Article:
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Gaming Report: Charity Poker Room Under State Investigation, Czech Republic Facing Difficulty in Collecting Online Gambling Fines & More

Charity Poker Room run by the Northside Knights and Ministry of Finance’s inability to collect on Fines
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  • PG News October 15, 2018
  • 6 Mins Read

The global gaming and gambling industry has undergone several changes in the past few weeks. In this edition of Gaming report, we start with news from the Charity Poker Room run by the Northside Knights of Columbus in Indianapolis that found itself embroiled in controversy as the state regulators brought it under investigation for undisclosed reasons.

On the European front, Czech Republic was subjected to severe media backlash for allegedly failing to punish online gambling operators that serve local punters without a local license.

On the bright side however, the UK Competition and Markets Authority (CMA) has ultimately approved The Stars Group’s (TSG) takeover of Sky Betting & Gaming (SBG).

Charity Poker Room Run by Northside Knights of Columbus Under State Investigation

The Indianapolis based charity poker room run by the Northside Knights of Columbus is being investigated by state regulators for undisclosed reasons.

Charity Poker Room run by the Northside Knights
Charity Poker Room run by the Northside Knights

A report published by IndyStar stated, “the investigation stems from minor issues such as not prominently displaying rule signs such as one that reminds players that tipping the dealers is not allowed under the state’s charity gaming regulations.”

The charity poker room in question had generated nearly $4 million worth of rake last year with a profit of $150,000, according to a State Gaming Commission report.

State officials also believe that they were contacted by a disgruntled poker player who was banned from the games hosted by the charity gaming operation, which has eight poker tables. The poker games are continuing while the state takes another look at the operation.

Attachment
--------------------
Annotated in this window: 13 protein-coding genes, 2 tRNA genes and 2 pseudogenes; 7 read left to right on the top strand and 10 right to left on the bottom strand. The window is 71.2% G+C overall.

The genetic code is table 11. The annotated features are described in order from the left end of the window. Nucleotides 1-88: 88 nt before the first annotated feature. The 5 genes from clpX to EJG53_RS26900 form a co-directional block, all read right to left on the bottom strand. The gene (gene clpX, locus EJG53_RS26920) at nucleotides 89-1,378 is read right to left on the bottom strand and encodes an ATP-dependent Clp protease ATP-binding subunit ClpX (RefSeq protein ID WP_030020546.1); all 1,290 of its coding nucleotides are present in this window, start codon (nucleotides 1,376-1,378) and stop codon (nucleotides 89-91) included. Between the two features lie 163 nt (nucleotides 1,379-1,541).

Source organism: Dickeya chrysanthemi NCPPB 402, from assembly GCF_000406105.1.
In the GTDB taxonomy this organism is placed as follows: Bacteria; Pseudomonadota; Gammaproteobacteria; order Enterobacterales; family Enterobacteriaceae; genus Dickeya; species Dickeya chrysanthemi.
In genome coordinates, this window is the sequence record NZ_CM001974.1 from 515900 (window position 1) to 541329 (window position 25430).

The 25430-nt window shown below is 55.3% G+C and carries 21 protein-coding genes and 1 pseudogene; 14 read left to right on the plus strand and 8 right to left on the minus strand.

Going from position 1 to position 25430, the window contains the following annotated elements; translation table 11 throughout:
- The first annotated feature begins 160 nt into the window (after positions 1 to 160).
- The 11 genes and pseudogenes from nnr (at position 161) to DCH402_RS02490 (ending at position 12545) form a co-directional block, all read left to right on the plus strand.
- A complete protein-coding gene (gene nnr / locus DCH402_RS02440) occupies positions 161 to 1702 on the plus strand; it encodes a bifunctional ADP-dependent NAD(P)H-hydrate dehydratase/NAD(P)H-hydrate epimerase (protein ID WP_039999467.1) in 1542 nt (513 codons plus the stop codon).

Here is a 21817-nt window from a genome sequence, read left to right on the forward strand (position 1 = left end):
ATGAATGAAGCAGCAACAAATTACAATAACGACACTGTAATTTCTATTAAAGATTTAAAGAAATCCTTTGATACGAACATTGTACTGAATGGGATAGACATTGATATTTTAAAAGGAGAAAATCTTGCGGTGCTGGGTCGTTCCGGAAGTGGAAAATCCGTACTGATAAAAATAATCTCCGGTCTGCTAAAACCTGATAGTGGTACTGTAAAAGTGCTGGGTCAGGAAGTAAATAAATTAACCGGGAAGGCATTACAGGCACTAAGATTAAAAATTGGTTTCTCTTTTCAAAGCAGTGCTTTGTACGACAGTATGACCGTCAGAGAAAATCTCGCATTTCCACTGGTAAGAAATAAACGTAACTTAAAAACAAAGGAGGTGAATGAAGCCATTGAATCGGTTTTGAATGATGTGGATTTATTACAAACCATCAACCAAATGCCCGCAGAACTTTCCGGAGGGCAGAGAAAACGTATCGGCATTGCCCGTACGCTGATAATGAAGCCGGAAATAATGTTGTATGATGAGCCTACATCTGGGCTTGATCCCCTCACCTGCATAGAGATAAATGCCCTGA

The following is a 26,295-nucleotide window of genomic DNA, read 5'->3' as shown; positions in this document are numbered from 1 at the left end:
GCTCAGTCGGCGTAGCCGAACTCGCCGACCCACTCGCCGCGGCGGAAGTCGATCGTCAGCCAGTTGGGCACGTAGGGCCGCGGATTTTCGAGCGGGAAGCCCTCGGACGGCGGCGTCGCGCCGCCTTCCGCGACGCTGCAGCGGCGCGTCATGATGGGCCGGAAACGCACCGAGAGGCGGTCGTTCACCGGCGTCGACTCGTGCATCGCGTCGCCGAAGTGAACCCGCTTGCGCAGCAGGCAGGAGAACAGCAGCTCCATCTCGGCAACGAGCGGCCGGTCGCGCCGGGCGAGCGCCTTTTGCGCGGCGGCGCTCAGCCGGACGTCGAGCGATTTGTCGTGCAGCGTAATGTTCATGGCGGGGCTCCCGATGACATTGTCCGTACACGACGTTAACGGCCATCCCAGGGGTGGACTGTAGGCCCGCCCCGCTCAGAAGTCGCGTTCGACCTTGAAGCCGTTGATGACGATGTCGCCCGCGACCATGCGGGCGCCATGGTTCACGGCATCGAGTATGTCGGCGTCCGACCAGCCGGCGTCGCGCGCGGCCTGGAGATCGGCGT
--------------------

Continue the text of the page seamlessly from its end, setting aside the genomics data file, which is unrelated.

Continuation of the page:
Czech Republic Facing Difficulty in Collecting Online Gambling Fines

The European nation of the Czech Republic has come under media fire for allegedly failing to punish online gambling operators that serve local punters without a local license.

On October 11, Czech media outlet E15 published a report detailing the Ministry of Finance’s inability to collect on fines imposed on internationally licensed online gambling operators who’ve failed to acquire a local license following the market’s regulatory revamp that took hold on January 1, 2017.

Ministry of Finance’s inability to collect on fines
Ministry of Finance’s inability to collect on fines

According to the report, “the Ministry imposed 24 fines totalling CZK455m (US$20.4m) since the launch of the regulated market but has to date collected only CZK240k ($10,750). The article says the paltry sum collected is due to the Ministry’s lack of any real tools to compel companies with no physical presence in the country to cough up the dough.”

The Ministry responded to the article in a statement acknowledging the difficulties in trying to force “operators based in the Caribbean, for example” to ship their outstanding fine payments across the pond.

The Ministry further stated that, “the main purpose of the fines is not the enrichment of the Treasury, but the restriction of the illegal offer of gambling. Fines have not only a restrictive but also a preventative effect.”

The Ministry’s blacklist of illegal online gambling blackguards who continue to serve Czech punters despite the lack of local approval currently contains 116 names, which is a fairly low number considering the regulated market has been up and running for 21 months now.

Stars Group’s Acquisition of Sky Bet Approved by UK Competition Watchdog

There is finally some good news for The Stars Group (TSG) and it comes in the form of an approval from the UK Competition and Markets Authority (CMA) who have approved of TSG’s acquisition of Sky Betting & Gaming (SBG).

The CMA announced on October 11 that it had cleared TSG’s $4.7 Billion acquisition of SBG. The deal, which was announced in April and completed in July, prompted the CMA to issue an enforcement order freezing the integration process while it investigated whether the deal was a good thing for consumers.

The Stars Group and Sky Betting & Gaming
The Stars Group and Sky Betting & Gaming

Even though the full decision of the CMA is still pending, TSG issued a statement sharing the good news and announcing a change in the new senior management assignments “to execute [SBG’s] integration plans, including the delivery of expected cost synergies.”

As a result of this executive reshuffle, SBG’s current CEO Richard Flint will move on to the position of executive chairman, while SBG’s CFO Ian Proctor has been elevated to fill the CEO’s seat. Also, former director of SBG’s gaming brands Conor Gant is now chief operating officer. Grant will report to Proctor, while Flint and Proctor will report to TSG CEO Rafi Ashkenazi.

Commenting on the changes in the top-level management, Ashkenazi stated that the changes will “position us well to deliver our strategy to become the world’s favourite iGaming destination.” Flint said the new management structure would allow SBG “to maintain our unique culture and continue delivering market share gains in the UK online betting and gaming market.”

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